From a very young age we are taught that speaking to large groups of people is terrifying. We’re taught that people are by default judgmental and will look for any and every flaw you have before you’ve even opened your mouth. In the same breath we learn that we should look for those flaws in others, scrutinize their body language for any hint of fear or nervousness and feel a sadistic pleasure when we find those weak spots. For some people, it takes a lifetime to un-learn these rules, and some never get there. But those who manage to unlock themselves and shed these fears can skyrocket professionally and become much more influential.
As a Technical Evangelist, a large portion of my job is to speak to audiences about Microsoft’s technologies. The audience sizes vary from one to a thousand, but I’ve found a way to feel confident and steady regardless of the audience size. When I was a teenager, I was so shy and afraid of judgement that I wouldn’t even sing in the car around my family for fear of them thinking I was awful. I went to an all-girls high school to which I attribute a lot of my early professional skill development, including finding my speaking and singing voices and learning how to calm the pre-stage jitters. Now I still get a few butterflies before stepping out into the spotlight, but there are three things I remember to settle the nerves and be able to talk confidently.
1. The audience wants you to succeed.
This was something my first drama teacher taught me when I was shaking in my uniform at the thought of auditioning on stage in front of a panel of judges. The judges want you to succeed – they’re looking for the person that fits the role, and when they’re watching you perform, they want you to be that person. They want you to succeed. The same goes for speeches and presentations – the audience wants you to do well and deliver a good presentation, so they are rooting for you every step of the way. Thinking of your audience as a group of supporters is one way to boost your confidence when speaking.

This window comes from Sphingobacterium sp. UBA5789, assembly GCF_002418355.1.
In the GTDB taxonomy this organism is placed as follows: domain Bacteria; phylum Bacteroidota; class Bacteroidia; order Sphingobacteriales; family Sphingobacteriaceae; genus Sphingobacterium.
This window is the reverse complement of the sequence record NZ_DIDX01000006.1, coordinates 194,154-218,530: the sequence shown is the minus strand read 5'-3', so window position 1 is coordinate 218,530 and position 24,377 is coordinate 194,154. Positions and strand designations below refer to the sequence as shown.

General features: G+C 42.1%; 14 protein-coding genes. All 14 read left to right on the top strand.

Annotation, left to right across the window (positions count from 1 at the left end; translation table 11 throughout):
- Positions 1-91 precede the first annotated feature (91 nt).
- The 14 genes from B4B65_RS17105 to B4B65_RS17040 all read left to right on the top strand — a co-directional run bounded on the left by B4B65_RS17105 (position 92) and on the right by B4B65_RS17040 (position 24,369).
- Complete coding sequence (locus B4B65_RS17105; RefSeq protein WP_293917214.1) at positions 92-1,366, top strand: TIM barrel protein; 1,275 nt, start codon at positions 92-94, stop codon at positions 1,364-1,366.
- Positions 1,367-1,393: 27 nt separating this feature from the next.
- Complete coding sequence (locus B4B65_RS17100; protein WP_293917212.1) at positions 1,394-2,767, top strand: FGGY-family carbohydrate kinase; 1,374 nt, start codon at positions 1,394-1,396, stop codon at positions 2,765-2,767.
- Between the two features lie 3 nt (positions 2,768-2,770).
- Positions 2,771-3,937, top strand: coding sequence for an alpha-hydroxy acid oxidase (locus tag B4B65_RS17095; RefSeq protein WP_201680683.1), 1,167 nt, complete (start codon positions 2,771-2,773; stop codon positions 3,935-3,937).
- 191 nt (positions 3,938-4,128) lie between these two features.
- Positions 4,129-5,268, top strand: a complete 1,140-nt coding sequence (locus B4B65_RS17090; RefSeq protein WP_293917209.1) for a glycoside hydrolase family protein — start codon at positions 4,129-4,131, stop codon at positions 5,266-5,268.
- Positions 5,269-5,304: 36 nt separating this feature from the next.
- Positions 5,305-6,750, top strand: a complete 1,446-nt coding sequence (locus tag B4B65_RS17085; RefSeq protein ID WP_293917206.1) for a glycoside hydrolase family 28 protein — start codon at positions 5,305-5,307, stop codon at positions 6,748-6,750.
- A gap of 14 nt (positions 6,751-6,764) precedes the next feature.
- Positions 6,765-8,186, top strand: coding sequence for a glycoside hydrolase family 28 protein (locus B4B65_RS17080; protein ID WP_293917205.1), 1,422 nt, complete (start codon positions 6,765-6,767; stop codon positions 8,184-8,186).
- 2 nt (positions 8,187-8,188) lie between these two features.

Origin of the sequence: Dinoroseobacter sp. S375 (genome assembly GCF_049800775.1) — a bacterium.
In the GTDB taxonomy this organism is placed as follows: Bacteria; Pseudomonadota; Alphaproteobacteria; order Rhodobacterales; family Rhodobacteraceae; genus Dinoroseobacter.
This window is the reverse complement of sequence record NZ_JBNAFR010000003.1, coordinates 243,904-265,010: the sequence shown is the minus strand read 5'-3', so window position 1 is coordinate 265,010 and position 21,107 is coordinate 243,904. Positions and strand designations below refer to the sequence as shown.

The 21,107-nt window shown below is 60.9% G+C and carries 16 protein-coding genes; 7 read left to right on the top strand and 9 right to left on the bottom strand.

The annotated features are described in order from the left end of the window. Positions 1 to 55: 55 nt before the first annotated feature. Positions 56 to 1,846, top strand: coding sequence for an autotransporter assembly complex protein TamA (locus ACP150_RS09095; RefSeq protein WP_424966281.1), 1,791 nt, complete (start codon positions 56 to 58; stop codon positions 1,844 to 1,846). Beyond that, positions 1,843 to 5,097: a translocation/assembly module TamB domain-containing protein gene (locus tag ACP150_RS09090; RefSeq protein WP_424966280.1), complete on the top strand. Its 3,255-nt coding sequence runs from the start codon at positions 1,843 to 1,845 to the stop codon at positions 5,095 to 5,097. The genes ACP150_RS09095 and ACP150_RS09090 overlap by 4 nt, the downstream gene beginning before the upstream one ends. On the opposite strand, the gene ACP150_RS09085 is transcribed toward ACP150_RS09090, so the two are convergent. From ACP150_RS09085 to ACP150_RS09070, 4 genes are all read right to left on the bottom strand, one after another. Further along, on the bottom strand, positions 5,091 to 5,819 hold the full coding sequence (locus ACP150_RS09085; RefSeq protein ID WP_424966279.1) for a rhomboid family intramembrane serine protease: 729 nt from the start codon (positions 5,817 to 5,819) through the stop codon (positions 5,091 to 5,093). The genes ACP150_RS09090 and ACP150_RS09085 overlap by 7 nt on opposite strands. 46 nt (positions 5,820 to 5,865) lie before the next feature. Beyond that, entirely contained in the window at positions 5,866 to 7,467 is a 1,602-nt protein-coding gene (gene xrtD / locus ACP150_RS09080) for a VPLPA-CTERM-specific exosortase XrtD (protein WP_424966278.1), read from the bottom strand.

2. The larger the audience, the more efficiently you can spread your message.
Think about it – would you rather give a presentation a hundred times or once? What about 100 times to small audiences of 5, or once to an audience of 500? You reach the same number of people in the end, but a hundred presentations cost you a lot more time and effort than one. The larger your audience is, the fewer times you have to say your message – so instead of wasting your time saying the same thing over and over again, why not invest some time in preparing meticulously and deliver a single well-rehearsed presentation? The reach is bigger and the mental and physical drain on you are lessened dramatically. Save the dry-runs for your home office and deliver fewer, more impactful presentations.
3. Great talks are remembered, boring ones are forgotten.
If you give a great talk, chances are people will remember it. If you give a boring talk, chances are it won’t stick around in people’s brains – which gives you the opportunity to learn from it, tweak it, and improve for the next time. Every presentation is a learning experience. I’m sure my fellow TEs would agree with me when I say that we learn something and improve our presentation styles every time we take a speaking engagement. As cliché as it is, practice makes perfect, so don’t be afraid to start out boring and work your way to being great.
The photo at the top of this post is of the speaker list from a session I did at the National Business and Technology Conference last year. It was one of the largest audiences I had had until that point, and I was excitedly nervous to be representing Microsoft at this conference as I was younger than some of the attendees. But when it comes down to that moment just before you step onto the stage, no matter how nervous you are you have to decide to push the butterflies down and just give it all you’ve got, remembering that your biggest and most important critic is yourself.